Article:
Sage Microelectronics To Introduce Enterprise SSD Controller Supporting STT-MRAMby Billy Tallis on July 31, 2019 8:00 AM EST
Everspin has announced that Sage Microelectronics is introducing a new enterprise SSD controller that supports Everspin's latest 1Gb magnetoresistive memory (MRAM) chips. A similar partnership between Everspin and Phison was announced last week.
Everspin's toggle MRAM is well-established as a non-volatile memory option for embedded and industrial applications, with a strong record for reliability. However, their small capacities of up to 16Mb (so far) have severely limited the potential use cases. Everspin's more recent spin-transfer torque MRAM (STT-MRAM) still can't directly compete with NAND flash on capacity, but with 1Gb parts now in production and larger parts in development, STT-MRAM is becoming useful for a new class of applications.
DDR memory controller IP that supports DRAM and Everspin's STT-MRAM is readily available, so designers of SSD controllers and other ASICs can easily add support for MRAM to products that can benefit from 1Gb or more of high-speed non-volatile memory. For SSDs, the most compelling use for MRAM is to reduce or eliminate the need for supercapacitors in enterprise SSDs. MRAM capacity is not quite high enough to entirely replace DRAM buffers in large, high-performance SSDs, but the 1Gb parts make for a decent write cache that is inherently non-volatile. Since MRAM has performance competitive with DRAM, it can be used to store FTL updates and newly written user data while still meeting the strict performance consistency requirements of enterprise SSDs.
It's not clear how much cost savings MRAM currently allows compared to a bank of supercapacitors, but Everspin and their partners cite other benefits as well: it's often much easier to fit MRAM into a small SSD form factor, and MRAM chips can outlast the useful lifespan of large capacitors, which sometimes fail before an SSD's NAND flash write endurance is exhausted.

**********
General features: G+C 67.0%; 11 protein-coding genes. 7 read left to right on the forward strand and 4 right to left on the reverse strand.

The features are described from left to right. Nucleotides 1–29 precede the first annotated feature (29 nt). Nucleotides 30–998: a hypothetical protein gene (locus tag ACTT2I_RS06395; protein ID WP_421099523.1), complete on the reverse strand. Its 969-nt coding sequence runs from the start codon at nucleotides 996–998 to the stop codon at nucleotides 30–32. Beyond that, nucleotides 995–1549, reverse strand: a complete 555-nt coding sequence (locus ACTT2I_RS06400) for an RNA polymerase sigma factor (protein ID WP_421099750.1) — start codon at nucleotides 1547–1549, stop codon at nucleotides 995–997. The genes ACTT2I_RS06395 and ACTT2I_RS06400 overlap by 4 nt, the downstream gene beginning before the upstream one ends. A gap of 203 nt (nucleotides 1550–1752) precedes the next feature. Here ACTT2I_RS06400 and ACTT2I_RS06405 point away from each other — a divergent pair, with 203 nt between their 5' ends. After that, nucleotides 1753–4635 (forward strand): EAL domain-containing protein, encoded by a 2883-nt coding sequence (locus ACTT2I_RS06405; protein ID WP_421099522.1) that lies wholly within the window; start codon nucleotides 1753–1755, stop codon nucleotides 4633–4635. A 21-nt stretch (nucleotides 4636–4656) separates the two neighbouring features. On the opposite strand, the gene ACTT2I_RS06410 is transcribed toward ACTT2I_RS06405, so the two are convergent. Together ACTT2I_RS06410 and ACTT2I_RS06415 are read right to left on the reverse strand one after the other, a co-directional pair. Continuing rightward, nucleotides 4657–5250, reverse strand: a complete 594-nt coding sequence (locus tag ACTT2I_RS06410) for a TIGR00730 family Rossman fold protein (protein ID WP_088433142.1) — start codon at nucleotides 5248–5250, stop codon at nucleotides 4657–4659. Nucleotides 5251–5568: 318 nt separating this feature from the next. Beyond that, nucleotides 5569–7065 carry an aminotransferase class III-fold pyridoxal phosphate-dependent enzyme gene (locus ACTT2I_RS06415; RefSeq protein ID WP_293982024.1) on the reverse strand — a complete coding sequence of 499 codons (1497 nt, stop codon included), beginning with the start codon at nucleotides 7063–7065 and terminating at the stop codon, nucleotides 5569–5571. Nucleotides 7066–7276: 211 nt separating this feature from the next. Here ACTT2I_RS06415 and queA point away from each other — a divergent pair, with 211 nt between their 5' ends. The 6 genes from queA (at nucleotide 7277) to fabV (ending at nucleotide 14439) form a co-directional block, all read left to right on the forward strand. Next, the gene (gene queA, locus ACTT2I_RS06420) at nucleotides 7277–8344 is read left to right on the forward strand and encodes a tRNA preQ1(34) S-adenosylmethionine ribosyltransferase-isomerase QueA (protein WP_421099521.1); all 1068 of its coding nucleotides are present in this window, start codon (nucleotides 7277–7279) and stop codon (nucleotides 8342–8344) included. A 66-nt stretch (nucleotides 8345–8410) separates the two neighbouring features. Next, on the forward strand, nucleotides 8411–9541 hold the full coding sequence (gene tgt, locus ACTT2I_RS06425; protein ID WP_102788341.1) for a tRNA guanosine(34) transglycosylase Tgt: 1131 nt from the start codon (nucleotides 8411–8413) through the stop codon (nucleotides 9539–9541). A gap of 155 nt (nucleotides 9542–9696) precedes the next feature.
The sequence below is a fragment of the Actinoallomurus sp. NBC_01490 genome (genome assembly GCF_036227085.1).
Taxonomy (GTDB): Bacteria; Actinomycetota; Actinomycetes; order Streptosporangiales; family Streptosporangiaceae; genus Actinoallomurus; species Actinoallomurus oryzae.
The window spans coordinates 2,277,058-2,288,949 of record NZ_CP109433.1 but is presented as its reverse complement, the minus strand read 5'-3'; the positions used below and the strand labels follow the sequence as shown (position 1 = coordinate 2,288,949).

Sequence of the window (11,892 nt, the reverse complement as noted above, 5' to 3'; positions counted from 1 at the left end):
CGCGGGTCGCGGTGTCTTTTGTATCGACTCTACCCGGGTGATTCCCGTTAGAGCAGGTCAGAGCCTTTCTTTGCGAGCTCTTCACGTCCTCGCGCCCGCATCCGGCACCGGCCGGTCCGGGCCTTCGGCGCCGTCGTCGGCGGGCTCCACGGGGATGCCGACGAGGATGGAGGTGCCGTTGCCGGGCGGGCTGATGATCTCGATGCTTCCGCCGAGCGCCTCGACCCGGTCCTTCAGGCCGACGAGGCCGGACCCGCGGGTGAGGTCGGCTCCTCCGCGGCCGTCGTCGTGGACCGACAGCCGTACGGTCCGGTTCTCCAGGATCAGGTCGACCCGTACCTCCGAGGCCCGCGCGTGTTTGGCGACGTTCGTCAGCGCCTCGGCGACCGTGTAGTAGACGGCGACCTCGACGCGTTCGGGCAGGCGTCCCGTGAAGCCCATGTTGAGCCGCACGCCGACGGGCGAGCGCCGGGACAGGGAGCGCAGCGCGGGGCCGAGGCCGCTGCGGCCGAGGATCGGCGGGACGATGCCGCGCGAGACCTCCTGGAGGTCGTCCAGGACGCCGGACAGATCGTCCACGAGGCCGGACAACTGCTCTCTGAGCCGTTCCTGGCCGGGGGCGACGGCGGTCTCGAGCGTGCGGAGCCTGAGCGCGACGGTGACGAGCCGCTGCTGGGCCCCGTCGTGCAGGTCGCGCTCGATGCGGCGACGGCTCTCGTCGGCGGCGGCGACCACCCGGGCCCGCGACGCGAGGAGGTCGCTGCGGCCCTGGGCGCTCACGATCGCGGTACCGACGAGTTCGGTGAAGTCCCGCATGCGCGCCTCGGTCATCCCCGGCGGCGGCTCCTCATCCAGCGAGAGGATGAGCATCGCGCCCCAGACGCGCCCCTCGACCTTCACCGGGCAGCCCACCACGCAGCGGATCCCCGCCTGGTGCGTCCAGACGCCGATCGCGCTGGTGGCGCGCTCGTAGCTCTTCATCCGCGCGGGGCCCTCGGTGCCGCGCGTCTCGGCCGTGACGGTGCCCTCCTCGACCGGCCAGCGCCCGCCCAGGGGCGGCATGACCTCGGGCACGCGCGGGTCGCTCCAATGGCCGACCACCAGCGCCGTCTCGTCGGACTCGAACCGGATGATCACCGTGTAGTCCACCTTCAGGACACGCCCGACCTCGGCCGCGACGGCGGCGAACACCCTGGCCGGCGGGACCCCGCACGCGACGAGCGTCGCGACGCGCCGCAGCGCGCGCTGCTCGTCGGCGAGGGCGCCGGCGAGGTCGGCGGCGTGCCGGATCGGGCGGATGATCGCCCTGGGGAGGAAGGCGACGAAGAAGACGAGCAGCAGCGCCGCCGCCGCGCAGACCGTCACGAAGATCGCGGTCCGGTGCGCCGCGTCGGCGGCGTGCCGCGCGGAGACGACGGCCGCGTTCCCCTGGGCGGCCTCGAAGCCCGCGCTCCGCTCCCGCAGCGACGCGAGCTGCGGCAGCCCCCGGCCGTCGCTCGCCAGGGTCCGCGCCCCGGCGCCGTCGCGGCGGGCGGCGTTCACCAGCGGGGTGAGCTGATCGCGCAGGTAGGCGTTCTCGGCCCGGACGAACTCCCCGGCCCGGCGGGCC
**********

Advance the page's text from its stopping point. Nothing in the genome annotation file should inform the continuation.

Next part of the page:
Using DRAM, MRAM and NAND flash together in a solid state drive is not a new idea. Seagate showed prototypes at Flash Memory Summit 2017 based around Marvell controllers, and last year at FMS IBM announced a shipping product with all three types of memory and an FPGA-based controller. Now that two more controller designers are on board with the concept, it's clear that this is a viable market for Everspin if they can follow through on reducing cost per bit and continuing to increase capacities.
Everspin and Sage are both exhibiting at Flash Memory Summit next week, and we are expecting more MRAM-related announcements at the show.
Post Your CommentPlease log in or sign up to comment.
View All Comments
abufrejoval - Wednesday, July 31, 2019 - linkAs you say, form-factor could be key: Even M.2 seems feasible with that, even if most notebooks have a UPS by default. Right-sizing the capacitors just to the point where over the life-time of the product you can sustain the worst possible dirty buffer flush say with a couple of block erases ongoing at the same time, may not be trivial while capacitance is neither cheap nor small.
Just the relief on the firmware designers who are asked to squeeze ever more tuples variations out of trapped electrons could be a good motive: At least the write-back cache can now be relied upon!
Diogene7 - Wednesday, July 31, 2019 - linkI know that MRAM technology is still in its early development, but I am really, really looking forward that a at least 64Gbit Spin Orbit Torque (SOT) MRAM chip (8GB) to be mass produced to replace L1 / L2 / L 3 SRAM cache and probably DRAM, for ecample in a smartphone use case : I believe it has the potential to importantly reduce software latency, which is a real pain...
I believe it will be disruptive a bit like NAND flash SSD is an important improvement compared to mechanical HDD in software latency on computers...
AshlayW - Sunday, August 4, 2019 - linkWould that really have low enough latency to be useful as an L1 or even L2 cache?
Santoval - Monday, October 28, 2019 - linkThe fastest MRAM can reach L2 cache latencies, however only at small sizes and somewhat low densities (i.e. at older nodes). MRAM is like SRAM in some sense : as its size increases its latency starts deteriorating, quite fast. While MRAM *could* replace L2 & L3 cache at an equivalent latency (and possibly at a quite larger size due to its much higher density than 6T-SRAM) I am not sure if Everspin's STT-MRAM specific variant could do it. In any case L1 cache is off limits.